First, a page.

The public line Indonesia gave to watching outsiders was that it was developing Timor-Leste; building roads and bridges and water pipes and schools, styling itself as a benevolent neighbour deeply concerned about the fragile, new baby state on the edge of its island; perhaps one susceptible to the Southeast Asian communists then deeply feared by Australia and the United States; and oh, isn’t it good that old friend Suharto’s here to help.
In the mid-1960s Indonesia had brutally murdered 500,000 of its citizens suspected of being members of its Communist Party; so they were more than prepared, they reassured the world, to stem any commie spread to Timor Timur; the new name they’d given to Timor-Leste.
Timur means ‘east’ in Indonesian; Timor comes from the word ‘east’ in Malay. Leste also means east—in the Portuguese of the country’s first colonisers; a language which remains one of Timor-Leste’s two official tongues.
At the independence vote celebration at Tasi Tolu, it’s littered throughout the program.
Eufrazia and I peer at the final event listed in the jpeg schedule a friend’s texted to me—after traditional dancing, music performances, a long speech from the President, the granting of Orders of Timor-Leste, everything running an hour behind schedule already but no one ever in a rush—there’s listed something called brinde no fogu de artifisu; a mysterious combination of the Tetun word for ‘and’ and the Portuguese words for ‘cheers’, ‘fire’, ‘of’, and ‘artificial’, which we only learn after a ponytailed Portuguese tourist, three days into the country and taking selfies with the giggling kids sitting next to us, translates to English for me. Cheers and artificial fire.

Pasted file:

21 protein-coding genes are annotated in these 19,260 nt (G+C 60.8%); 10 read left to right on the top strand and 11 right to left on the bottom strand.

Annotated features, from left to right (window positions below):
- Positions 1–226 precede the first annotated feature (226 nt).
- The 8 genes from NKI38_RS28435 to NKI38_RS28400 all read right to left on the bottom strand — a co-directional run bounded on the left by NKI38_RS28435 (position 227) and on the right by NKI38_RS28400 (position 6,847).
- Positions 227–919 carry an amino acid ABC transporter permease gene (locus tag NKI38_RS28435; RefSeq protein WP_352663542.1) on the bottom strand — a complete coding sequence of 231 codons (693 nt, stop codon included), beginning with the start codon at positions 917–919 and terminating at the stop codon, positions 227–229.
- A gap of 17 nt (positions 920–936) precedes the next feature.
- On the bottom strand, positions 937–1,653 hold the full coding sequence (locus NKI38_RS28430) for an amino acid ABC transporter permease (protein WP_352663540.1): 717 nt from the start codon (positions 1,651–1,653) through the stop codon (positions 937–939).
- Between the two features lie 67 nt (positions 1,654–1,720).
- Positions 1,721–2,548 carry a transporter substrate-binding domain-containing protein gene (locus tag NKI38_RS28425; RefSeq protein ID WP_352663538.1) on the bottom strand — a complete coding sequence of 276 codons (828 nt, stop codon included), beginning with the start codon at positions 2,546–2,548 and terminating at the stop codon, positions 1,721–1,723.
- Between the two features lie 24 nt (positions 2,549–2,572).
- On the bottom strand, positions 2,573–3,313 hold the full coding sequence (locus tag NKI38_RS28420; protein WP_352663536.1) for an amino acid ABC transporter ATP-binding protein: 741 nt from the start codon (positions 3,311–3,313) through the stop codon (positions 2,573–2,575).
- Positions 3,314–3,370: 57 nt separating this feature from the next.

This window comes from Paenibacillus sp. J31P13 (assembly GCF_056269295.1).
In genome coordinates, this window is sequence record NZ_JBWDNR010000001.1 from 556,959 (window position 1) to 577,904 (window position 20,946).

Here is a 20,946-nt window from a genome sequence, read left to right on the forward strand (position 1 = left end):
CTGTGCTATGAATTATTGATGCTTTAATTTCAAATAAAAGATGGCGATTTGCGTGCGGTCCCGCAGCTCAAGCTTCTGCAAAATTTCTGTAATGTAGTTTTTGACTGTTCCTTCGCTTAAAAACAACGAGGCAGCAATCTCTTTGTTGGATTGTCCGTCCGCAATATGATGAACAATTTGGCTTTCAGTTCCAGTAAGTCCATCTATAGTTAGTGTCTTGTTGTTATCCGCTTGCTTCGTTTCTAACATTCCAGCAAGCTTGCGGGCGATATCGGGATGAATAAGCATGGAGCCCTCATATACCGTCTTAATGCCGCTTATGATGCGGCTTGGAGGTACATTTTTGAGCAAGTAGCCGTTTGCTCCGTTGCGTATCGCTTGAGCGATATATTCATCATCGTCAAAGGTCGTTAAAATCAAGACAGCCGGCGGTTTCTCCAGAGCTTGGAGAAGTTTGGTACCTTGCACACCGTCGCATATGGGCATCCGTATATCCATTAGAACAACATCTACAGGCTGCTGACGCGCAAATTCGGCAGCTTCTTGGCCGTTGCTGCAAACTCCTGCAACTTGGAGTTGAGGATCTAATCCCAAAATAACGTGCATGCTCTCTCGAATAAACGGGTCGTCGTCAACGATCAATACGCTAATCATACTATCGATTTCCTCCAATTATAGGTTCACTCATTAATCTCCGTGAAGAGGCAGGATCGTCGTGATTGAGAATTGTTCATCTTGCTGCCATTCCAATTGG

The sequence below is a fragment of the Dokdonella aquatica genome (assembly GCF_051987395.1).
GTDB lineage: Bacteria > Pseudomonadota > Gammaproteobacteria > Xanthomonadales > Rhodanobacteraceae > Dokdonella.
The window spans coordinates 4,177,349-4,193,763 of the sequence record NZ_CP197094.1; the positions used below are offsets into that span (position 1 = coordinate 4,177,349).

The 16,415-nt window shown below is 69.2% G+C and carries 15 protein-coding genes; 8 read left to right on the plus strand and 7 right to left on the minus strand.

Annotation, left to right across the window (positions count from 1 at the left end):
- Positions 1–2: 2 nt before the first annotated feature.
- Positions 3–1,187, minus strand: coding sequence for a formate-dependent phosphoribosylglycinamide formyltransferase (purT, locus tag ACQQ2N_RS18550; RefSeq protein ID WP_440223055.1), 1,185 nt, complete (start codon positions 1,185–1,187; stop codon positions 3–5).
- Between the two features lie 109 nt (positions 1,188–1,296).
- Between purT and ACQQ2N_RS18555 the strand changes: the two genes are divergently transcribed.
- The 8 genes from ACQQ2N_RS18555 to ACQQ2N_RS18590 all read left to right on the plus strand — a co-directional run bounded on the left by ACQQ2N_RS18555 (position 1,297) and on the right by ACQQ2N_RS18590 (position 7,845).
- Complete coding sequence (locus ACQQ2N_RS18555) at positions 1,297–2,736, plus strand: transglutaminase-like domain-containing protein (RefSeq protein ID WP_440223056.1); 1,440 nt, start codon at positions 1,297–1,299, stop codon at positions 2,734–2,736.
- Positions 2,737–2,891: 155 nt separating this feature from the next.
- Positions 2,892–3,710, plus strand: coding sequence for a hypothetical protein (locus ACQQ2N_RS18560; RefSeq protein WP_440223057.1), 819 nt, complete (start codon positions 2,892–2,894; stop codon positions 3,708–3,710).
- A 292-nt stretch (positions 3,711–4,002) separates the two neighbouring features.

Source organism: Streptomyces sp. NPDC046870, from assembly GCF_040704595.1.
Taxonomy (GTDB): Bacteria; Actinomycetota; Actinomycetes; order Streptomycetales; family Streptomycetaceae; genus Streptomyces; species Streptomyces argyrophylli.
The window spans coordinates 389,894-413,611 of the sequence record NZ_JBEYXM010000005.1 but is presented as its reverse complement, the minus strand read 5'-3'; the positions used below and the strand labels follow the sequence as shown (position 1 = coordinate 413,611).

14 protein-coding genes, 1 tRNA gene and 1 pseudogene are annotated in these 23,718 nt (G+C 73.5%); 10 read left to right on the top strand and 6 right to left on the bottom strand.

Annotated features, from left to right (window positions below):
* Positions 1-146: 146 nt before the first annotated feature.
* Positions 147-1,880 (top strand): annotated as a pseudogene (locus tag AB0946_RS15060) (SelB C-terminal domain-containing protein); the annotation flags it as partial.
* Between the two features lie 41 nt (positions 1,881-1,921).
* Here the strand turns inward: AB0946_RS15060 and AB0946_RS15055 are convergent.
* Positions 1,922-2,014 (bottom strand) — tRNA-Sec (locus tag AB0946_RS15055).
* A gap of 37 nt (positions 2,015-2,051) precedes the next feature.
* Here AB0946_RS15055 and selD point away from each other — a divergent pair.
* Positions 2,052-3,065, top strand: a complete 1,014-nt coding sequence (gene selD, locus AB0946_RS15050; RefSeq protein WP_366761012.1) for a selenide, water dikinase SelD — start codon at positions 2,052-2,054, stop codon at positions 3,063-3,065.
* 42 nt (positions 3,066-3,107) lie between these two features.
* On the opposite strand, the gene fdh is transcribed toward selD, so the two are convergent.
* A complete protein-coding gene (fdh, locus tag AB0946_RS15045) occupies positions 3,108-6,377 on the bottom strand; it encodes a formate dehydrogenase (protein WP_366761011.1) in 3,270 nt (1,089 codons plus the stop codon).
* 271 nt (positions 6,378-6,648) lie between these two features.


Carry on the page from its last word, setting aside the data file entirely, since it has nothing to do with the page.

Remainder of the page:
The fireworks are spectacular; cracking high and bright and brilliant over the night sky; dusting us with smoky residue that smarts in our eyes and mixes with the dry-season dust that has returned to our clothes, our shoes, our hair, everywhere. We walk back to the Pajero with a crowd of thousands, through honking motorbikes and along the skinny stinking drainage canal, tired and hot and sweating and proud.
Eufrazia was just 15 in 1999—too young to vote in the sudden independence referendum announced by a rattled BJ Habibie, the Indonesian president who ascended to power when Suharto’s regime finally fell. Dogged activism and resistance meant the Timor-Leste problem wouldn’t go away, and Indonesia’s allies were increasingly nervous about new reports of the brutality and violence continuing inside the sealed-off Timur.